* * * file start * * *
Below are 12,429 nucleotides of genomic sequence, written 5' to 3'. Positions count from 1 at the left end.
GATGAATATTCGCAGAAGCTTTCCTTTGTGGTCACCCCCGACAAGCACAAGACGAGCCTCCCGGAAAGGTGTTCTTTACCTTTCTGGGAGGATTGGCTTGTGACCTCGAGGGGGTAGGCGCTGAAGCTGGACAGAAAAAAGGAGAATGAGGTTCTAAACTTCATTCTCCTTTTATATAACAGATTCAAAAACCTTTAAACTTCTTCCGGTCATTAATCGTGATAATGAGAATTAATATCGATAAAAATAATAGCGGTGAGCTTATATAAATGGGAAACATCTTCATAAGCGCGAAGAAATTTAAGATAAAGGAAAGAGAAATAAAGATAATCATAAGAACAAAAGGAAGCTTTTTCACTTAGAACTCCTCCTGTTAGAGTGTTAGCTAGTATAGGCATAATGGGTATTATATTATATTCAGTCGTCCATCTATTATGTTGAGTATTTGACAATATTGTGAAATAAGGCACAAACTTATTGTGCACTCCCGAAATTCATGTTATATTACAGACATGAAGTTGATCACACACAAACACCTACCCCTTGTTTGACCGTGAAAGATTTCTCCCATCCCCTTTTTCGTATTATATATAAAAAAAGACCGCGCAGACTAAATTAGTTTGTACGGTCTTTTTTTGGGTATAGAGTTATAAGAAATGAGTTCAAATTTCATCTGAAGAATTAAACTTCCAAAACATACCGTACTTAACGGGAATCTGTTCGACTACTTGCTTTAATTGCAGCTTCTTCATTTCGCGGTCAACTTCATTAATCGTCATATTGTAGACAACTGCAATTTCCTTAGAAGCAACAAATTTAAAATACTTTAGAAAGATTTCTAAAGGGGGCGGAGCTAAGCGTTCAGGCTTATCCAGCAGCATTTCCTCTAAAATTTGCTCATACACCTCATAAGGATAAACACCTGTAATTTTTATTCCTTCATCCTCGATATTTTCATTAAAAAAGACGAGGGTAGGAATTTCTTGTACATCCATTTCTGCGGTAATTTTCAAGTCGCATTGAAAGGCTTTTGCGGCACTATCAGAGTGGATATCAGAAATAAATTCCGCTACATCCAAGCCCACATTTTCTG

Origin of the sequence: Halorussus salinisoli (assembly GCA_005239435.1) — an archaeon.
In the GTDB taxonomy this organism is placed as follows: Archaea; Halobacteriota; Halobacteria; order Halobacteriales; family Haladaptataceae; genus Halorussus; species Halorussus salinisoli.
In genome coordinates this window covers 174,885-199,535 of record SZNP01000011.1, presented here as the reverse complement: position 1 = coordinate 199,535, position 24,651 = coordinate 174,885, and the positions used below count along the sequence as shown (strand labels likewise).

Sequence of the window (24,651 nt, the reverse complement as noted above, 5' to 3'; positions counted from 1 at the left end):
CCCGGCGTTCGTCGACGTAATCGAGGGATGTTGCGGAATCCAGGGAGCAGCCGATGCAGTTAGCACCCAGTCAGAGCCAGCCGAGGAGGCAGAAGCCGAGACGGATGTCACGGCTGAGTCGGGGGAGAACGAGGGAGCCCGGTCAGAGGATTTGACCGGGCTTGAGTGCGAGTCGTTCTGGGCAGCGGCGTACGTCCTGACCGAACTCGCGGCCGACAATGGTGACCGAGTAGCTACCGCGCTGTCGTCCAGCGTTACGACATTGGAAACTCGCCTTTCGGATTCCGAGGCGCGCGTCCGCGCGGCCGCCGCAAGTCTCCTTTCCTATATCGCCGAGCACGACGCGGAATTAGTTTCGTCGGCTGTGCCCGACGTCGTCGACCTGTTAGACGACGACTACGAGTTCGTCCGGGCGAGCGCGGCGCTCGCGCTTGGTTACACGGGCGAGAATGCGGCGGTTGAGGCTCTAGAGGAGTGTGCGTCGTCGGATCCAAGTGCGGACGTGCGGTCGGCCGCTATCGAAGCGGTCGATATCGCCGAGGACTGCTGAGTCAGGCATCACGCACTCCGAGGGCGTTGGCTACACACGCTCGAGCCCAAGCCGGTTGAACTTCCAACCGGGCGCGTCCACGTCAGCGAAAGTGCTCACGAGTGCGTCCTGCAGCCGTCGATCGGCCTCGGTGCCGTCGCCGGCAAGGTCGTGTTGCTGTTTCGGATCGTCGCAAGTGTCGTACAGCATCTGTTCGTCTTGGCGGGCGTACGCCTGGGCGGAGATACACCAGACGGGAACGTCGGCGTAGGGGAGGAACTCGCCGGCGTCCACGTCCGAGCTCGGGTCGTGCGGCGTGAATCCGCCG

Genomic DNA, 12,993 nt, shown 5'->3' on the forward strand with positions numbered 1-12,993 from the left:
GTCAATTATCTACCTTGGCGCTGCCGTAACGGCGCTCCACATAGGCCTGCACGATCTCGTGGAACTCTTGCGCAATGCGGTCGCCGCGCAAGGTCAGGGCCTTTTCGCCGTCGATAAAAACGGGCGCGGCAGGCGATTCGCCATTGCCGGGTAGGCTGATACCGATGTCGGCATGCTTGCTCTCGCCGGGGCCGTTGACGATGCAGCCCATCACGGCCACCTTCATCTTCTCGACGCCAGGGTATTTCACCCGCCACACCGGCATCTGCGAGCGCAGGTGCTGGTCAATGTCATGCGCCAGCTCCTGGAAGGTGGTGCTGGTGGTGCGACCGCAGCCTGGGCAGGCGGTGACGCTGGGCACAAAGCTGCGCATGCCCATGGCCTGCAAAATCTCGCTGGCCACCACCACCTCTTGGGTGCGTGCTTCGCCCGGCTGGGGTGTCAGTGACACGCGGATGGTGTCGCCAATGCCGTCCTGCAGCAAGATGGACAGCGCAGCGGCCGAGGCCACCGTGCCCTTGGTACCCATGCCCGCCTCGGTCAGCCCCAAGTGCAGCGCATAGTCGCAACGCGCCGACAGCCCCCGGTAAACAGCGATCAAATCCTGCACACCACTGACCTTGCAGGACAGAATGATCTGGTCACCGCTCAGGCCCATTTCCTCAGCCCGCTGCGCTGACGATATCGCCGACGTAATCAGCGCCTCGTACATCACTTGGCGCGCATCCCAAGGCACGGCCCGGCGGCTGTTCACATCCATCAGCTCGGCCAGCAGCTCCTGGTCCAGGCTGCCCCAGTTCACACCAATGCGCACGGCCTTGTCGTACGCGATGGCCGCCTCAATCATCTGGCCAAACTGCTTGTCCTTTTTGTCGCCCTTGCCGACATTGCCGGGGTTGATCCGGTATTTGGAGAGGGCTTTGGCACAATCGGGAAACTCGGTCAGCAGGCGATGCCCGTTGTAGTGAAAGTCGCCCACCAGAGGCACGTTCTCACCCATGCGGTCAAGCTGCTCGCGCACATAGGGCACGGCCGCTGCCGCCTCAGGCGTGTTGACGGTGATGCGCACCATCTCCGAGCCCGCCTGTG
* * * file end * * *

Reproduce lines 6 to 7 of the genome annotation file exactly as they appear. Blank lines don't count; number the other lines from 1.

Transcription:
Sequence of the window (24,651 nt, the reverse complement as noted above, 5' to 3'; positions counted from 1 at the left end):
CCCGGCGTTCGTCGACGTAATCGAGGGATGTTGCGGAATCCAGGGAGCAGCCGATGCAGTTAGCACCCAGTCAGAGCCAGCCGAGGAGGCAGAAGCCGAGACGGATGTCACGGCTGAGTCGGGGGAGAACGAGGGAGCCCGGTCAGAGGATTTGACCGGGCTTGAGTGCGAGTCGTTCTGGGCAGCGGCGTACGTCCTGACCGAACTCGCGGCCGACAATGGTGACCGAGTAGCTACCGCGCTGTCGTCCAGCGTTACGACATTGGAAACTCGCCTTTCGGATTCCGAGGCGCGCGTCCGCGCGGCCGCCGCAAGTCTCCTTTCCTATATCGCCGAGCACGACGCGGAATTAGTTTCGTCGGCTGTGCCCGACGTCGTCGACCTGTTAGACGACGACTACGAGTTCGTCCGGGCGAGCGCGGCGCTCGCGCTTGGTTACACGGGCGAGAATGCGGCGGTTGAGGCTCTAGAGGAGTGTGCGTCGTCGGATCCAAGTGCGGACGTGCGGTCGGCCGCTATCGAAGCGGTCGATATCGCCGAGGACTGCTGAGTCAGGCATCACGCACTCCGAGGGCGTTGGCTACACACGCTCGAGCCCAAGCCGGTTGAACTTCCAACCGGGCGCGTCCACGTCAGCGAAAGTGCTCACGAGTGCGTCCTGCAGCCGTCGATCGGCCTCGGTGCCGTCGCCGGCAAGGTCGTGTTGCTGTTTCGGATCGTCGCAAGTGTCGTACAGCATCTGTTCGTCTTGGCGGGCGTACGCCTGGGCGGAGATACACCAGACGGGAACGTCGGCGTAGGGGAGGAACTCGCCGGCGTCCACGTCCGAGCTCGGGTCGTGCGGCGTGAATCCGCCG